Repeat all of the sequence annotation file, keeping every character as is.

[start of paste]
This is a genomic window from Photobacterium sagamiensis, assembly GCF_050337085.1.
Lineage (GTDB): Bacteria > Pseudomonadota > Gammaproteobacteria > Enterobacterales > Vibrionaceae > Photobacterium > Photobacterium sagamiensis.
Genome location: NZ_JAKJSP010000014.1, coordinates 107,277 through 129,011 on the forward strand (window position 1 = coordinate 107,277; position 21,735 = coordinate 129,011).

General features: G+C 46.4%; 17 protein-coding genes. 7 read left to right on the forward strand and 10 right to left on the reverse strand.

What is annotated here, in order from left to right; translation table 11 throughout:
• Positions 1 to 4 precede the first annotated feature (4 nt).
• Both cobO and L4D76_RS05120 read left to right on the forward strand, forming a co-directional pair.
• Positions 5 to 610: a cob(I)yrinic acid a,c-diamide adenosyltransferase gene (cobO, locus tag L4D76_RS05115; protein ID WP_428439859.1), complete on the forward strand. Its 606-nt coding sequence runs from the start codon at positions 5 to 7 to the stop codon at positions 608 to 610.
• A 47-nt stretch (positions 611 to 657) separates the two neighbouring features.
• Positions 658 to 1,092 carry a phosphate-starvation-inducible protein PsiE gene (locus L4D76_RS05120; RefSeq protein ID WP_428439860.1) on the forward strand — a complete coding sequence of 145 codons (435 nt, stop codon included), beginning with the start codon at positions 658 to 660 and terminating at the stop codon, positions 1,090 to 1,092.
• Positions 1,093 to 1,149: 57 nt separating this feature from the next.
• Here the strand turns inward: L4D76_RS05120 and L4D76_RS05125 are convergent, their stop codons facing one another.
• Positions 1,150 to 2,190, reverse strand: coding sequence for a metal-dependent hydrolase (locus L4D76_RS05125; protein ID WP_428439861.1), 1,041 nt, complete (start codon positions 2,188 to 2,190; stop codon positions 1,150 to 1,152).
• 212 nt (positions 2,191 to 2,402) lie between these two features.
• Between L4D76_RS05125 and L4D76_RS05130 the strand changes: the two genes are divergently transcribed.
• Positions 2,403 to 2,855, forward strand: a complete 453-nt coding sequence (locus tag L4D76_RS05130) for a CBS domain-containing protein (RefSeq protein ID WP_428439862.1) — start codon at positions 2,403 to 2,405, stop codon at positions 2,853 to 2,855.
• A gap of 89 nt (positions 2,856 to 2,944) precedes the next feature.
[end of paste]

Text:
This is a genomic window from Photobacterium sagamiensis, assembly GCF_050337085.1.
Lineage (GTDB): Bacteria > Pseudomonadota > Gammaproteobacteria > Enterobacterales > Vibrionaceae > Photobacterium > Photobacterium sagamiensis.
Genome location: NZ_JAKJSP010000014.1, coordinates 107,277 through 129,011 on the forward strand (window position 1 = coordinate 107,277; position 21,735 = coordinate 129,011).

General features: G+C 46.4%; 17 protein-coding genes. 7 read left to right on the forward strand and 10 right to left on the reverse strand.

What is annotated here, in order from left to right; translation table 11 throughout:
• Positions 1 to 4 precede the first annotated feature (4 nt).
• Both cobO and L4D76_RS05120 read left to right on the forward strand, forming a co-directional pair.
• Positions 5 to 610: a cob(I)yrinic acid a,c-diamide adenosyltransferase gene (cobO, locus tag L4D76_RS05115; protein ID WP_428439859.1), complete on the forward strand. Its 606-nt coding sequence runs from the start codon at positions 5 to 7 to the stop codon at positions 608 to 610.
• A 47-nt stretch (positions 611 to 657) separates the two neighbouring features.
• Positions 658 to 1,092 carry a phosphate-starvation-inducible protein PsiE gene (locus L4D76_RS05120; RefSeq protein ID WP_428439860.1) on the forward strand — a complete coding sequence of 145 codons (435 nt, stop codon included), beginning with the start codon at positions 658 to 660 and terminating at the stop codon, positions 1,090 to 1,092.
• Positions 1,093 to 1,149: 57 nt separating this feature from the next.
• Here the strand turns inward: L4D76_RS05120 and L4D76_RS05125 are convergent, their stop codons facing one another.
• Positions 1,150 to 2,190, reverse strand: coding sequence for a metal-dependent hydrolase (locus L4D76_RS05125; protein ID WP_428439861.1), 1,041 nt, complete (start codon positions 2,188 to 2,190; stop codon positions 1,150 to 1,152).
• 212 nt (positions 2,191 to 2,402) lie between these two features.
• Between L4D76_RS05125 and L4D76_RS05130 the strand changes: the two genes are divergently transcribed.
• Positions 2,403 to 2,855, forward strand: a complete 453-nt coding sequence (locus tag L4D76_RS05130) for a CBS domain-containing protein (RefSeq protein ID WP_428439862.1) — start codon at positions 2,403 to 2,405, stop codon at positions 2,853 to 2,855.
• A gap of 89 nt (positions 2,856 to 2,944) precedes the next feature.